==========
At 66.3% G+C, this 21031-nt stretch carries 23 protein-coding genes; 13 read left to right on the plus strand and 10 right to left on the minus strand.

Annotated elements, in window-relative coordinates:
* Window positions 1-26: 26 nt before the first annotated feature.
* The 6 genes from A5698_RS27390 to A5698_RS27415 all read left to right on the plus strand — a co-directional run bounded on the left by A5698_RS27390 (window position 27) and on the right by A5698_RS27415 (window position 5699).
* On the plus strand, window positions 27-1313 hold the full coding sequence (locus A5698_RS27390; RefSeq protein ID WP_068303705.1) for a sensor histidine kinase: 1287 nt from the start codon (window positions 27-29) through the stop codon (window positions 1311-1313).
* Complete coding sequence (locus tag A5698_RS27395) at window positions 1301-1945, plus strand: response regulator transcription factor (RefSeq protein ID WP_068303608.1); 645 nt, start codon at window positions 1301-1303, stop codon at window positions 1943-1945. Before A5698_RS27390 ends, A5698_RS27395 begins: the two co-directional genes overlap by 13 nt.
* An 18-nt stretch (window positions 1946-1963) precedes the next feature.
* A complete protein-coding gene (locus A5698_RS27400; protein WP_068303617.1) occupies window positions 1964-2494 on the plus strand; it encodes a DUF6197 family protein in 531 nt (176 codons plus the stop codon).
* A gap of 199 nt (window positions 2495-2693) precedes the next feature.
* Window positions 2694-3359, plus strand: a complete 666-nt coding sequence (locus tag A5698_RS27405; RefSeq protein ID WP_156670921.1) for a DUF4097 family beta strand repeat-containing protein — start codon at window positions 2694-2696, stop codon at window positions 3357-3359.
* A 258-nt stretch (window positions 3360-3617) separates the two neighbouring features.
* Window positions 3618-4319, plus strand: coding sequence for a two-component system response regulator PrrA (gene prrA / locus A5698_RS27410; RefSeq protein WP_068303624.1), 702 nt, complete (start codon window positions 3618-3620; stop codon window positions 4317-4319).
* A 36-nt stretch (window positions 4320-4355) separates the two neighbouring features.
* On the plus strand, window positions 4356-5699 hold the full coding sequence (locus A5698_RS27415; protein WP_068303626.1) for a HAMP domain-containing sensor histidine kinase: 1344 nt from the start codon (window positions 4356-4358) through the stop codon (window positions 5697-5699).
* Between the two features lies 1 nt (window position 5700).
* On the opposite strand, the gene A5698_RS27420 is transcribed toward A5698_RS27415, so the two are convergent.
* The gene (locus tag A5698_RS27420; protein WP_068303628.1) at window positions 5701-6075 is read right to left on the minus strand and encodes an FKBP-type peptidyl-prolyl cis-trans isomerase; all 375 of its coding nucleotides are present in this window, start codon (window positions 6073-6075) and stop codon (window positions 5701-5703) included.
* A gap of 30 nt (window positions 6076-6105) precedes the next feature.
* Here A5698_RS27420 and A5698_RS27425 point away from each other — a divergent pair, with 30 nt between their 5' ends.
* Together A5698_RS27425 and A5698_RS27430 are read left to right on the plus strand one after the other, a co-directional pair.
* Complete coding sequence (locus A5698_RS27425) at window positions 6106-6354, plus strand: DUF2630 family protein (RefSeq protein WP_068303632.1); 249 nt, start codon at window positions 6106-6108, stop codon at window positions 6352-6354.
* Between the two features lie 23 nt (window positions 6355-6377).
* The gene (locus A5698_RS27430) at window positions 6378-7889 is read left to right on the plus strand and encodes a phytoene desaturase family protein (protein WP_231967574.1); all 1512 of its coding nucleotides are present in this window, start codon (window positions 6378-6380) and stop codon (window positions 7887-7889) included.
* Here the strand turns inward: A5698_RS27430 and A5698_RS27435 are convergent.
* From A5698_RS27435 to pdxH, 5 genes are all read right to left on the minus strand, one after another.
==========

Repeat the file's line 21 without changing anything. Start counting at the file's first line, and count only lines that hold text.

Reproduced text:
* Complete coding sequence (locus A5698_RS27425) at window positions 6106-6354, plus strand: DUF2630 family protein (RefSeq protein WP_068303632.1); 249 nt, start codon at window positions 6106-6108, stop codon at window positions 6352-6354.